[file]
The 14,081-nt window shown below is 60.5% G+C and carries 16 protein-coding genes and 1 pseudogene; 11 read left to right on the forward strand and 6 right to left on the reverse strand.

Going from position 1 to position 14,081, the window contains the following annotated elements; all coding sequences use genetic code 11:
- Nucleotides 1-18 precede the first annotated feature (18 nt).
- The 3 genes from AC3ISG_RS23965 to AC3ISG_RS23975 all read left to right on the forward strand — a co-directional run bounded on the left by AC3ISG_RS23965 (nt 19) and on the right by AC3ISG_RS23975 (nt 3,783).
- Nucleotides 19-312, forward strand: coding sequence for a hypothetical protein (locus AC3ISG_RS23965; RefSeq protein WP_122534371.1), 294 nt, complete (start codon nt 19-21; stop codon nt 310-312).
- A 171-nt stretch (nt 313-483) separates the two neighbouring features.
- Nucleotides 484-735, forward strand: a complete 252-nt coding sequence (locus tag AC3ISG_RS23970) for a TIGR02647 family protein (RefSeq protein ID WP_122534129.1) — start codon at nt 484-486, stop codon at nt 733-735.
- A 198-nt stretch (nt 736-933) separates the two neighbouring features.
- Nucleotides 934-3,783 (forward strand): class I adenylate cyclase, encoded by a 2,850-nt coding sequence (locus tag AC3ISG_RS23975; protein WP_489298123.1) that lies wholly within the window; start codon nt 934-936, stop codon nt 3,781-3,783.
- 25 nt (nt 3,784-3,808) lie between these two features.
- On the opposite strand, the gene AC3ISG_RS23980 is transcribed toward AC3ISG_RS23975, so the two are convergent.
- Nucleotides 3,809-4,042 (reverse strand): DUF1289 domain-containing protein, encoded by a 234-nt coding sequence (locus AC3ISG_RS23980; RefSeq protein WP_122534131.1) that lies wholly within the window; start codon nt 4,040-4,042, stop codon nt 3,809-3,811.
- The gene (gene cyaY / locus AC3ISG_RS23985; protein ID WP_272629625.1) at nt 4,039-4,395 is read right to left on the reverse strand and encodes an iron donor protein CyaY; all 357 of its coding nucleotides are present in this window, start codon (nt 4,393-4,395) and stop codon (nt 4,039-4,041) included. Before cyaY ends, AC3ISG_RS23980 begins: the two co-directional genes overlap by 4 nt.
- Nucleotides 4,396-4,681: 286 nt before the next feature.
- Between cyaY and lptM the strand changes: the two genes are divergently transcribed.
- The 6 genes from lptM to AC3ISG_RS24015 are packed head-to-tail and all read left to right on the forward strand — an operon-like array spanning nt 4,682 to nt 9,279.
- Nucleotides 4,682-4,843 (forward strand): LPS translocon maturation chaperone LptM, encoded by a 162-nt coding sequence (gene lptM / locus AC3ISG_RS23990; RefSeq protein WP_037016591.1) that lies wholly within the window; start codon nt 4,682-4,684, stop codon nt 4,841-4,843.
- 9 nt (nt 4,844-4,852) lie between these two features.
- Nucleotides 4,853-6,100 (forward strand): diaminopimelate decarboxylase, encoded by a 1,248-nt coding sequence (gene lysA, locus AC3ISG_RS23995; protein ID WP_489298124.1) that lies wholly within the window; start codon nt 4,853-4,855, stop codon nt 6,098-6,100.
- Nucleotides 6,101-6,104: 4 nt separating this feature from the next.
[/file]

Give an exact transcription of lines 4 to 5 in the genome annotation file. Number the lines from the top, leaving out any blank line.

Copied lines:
- The 3 genes from AC3ISG_RS23965 to AC3ISG_RS23975 all read left to right on the forward strand — a co-directional run bounded on the left by AC3ISG_RS23965 (nt 19) and on the right by AC3ISG_RS23975 (nt 3,783).
- Nucleotides 19-312, forward strand: coding sequence for a hypothetical protein (locus AC3ISG_RS23965; RefSeq protein WP_122534371.1), 294 nt, complete (start codon nt 19-21; stop codon nt 310-312).